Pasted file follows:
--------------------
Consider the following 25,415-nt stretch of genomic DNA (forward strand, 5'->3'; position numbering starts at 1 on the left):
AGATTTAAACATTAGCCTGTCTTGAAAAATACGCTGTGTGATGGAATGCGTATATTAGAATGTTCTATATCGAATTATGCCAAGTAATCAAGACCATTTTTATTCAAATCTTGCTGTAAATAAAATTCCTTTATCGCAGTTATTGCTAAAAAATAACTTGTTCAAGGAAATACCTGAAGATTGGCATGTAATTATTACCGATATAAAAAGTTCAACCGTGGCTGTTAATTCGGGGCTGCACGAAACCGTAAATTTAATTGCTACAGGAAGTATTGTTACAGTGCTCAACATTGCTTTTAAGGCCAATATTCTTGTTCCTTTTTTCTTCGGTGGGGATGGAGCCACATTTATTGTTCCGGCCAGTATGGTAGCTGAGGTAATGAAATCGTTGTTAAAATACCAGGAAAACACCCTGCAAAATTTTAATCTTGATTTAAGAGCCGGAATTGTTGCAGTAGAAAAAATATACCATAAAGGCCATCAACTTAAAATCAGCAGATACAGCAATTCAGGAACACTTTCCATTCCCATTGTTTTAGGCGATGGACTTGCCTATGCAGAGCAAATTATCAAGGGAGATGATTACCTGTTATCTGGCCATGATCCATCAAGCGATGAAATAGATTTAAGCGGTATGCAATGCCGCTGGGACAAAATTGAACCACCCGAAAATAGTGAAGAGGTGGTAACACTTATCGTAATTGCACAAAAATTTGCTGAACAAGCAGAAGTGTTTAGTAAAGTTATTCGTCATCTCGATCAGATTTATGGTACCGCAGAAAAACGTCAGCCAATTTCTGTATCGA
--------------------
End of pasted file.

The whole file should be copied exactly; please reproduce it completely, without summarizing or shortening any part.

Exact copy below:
Consider the following 25,415-nt stretch of genomic DNA (forward strand, 5'->3'; position numbering starts at 1 on the left):
AGATTTAAACATTAGCCTGTCTTGAAAAATACGCTGTGTGATGGAATGCGTATATTAGAATGTTCTATATCGAATTATGCCAAGTAATCAAGACCATTTTTATTCAAATCTTGCTGTAAATAAAATTCCTTTATCGCAGTTATTGCTAAAAAATAACTTGTTCAAGGAAATACCTGAAGATTGGCATGTAATTATTACCGATATAAAAAGTTCAACCGTGGCTGTTAATTCGGGGCTGCACGAAACCGTAAATTTAATTGCTACAGGAAGTATTGTTACAGTGCTCAACATTGCTTTTAAGGCCAATATTCTTGTTCCTTTTTTCTTCGGTGGGGATGGAGCCACATTTATTGTTCCGGCCAGTATGGTAGCTGAGGTAATGAAATCGTTGTTAAAATACCAGGAAAACACCCTGCAAAATTTTAATCTTGATTTAAGAGCCGGAATTGTTGCAGTAGAAAAAATATACCATAAAGGCCATCAACTTAAAATCAGCAGATACAGCAATTCAGGAACACTTTCCATTCCCATTGTTTTAGGCGATGGACTTGCCTATGCAGAGCAAATTATCAAGGGAGATGATTACCTGTTATCTGGCCATGATCCATCAAGCGATGAAATAGATTTAAGCGGTATGCAATGCCGCTGGGACAAAATTGAACCACCCGAAAATAGTGAAGAGGTGGTAACACTTATCGTAATTGCACAAAAATTTGCTGAACAAGCAGAAGTGTTTAGTAAAGTTATTCGTCATCTCGATCAGATTTATGGTACCGCAGAAAAACGTCAGCCAATTTCTGTATCGA